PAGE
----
Gen. Stanley McChrystal’s loose lips
There’s nothing new about backbiting and bad chemistry among leading public officials. But when the carping comes from a senior military officer and is directed against the president and his civilian advisers, a wall has been breached.
That’s the case with a series of disparaging comments attributed to Gen. Stanley A. McChrystal, the commander of U.S. and NATO forces in Afghanistan, in an article in Rolling Stone magazine. According to the article, McChrystal criticized or ridiculed U.S. Ambassador to Afghanistan Karl Eikenberry, special envoy Richard C. Holbrooke and (according to aides) President Obama himself. (McChrystal reportedly thought that Obama looked “uncomfortable and intimidated” at a meeting with military leaders at the Pentagon.)
Even though some of McChrystal’s opinions were filtered through aides, it’s clear that the general was out of line. Not only was he terribly foolish to speak so critically of his civilian bosses in such a public manner, but his comments raise legitimate questions about whether McChrystal can be counted on to faithfully carry out the Obama administration’s agenda in Afghanistan. Now he has been summoned to the White House on Wednesday, where he will or will not be fired. Which should it be?
Obviously that’s Obama’s choice, but it’s a complicated one. The president and Secretary of Defense Robert M. Gates removed McChrystal’s predecessor, Gen. David D. McKiernan, last year because they thought he was insufficiently innovative and reluctant to adopt strategies successfully employed in Iraq. But Obama and his inner circle don’t have similarly substantive concerns about how McChrystal is prosecuting the war. In fact, the administration considers McChrystal vital to its plan to draw down American troops in Afghanistan.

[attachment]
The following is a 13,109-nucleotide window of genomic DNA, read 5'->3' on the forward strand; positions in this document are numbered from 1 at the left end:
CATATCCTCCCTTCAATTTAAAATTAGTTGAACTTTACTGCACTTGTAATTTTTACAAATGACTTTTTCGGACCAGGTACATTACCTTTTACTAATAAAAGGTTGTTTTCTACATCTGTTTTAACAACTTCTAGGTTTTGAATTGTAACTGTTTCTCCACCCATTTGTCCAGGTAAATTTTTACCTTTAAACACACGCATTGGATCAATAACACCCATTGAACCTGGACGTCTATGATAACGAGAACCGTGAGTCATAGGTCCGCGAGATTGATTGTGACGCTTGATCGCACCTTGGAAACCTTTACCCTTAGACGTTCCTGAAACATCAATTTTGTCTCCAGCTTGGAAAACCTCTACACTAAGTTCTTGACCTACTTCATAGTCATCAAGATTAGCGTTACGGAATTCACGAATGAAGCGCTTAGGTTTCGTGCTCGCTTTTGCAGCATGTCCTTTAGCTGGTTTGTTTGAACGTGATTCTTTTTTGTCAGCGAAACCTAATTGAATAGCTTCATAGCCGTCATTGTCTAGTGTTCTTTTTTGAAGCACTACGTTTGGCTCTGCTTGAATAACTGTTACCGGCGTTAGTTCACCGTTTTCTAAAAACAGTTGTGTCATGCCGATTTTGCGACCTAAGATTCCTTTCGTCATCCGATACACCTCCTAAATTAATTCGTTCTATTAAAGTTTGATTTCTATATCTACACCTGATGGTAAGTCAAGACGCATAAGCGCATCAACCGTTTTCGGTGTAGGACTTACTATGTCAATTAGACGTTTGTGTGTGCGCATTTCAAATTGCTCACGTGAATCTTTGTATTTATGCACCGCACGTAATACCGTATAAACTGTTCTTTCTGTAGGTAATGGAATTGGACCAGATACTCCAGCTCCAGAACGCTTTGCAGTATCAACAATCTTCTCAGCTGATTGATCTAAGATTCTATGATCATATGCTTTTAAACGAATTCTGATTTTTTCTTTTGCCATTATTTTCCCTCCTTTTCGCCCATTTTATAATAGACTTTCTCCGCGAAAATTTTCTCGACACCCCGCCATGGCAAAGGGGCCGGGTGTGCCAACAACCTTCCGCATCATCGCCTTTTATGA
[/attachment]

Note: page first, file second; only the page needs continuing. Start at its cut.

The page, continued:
Nor, inappropriate as they were, do McChrystal’s comments rise to the level of insubordination that led President Truman to cashier Gen. Douglas MacArthur for suggesting, among other things, that the Korean War should be expanded to China. (They are, in fact, less troubling than public comments McChrystal made last year criticizing a counter-terrorism strategy favored by Vice President Joe Biden. He was dressed down, but not dismissed, for those remarks.)
Truman had no choice but to fire MacArthur; Obama is in a different position, even if McChrystal tenders his resignation. If the president continues to value the general’s service, he should reprimand him and return him to the field. Certainly Obama should resist the argument that he must fire McChrystal in order to establish his own authority. Succumbing to that sort of pressure would be a sign of insecurity, not self-confidence.
Unfortunately, McChrystal’s remarks are distracting attention from the graver question of whether this country’s increasingly costly involvement in Afghanistan is stabilizing that country and neutralizing the threat posed by terrorists to the United States. The best reason to bring McChrystal home for consultations Wednesday is not to upbraid him about his loose tongue; it’s to press him on whether the strategy he sold the president is working.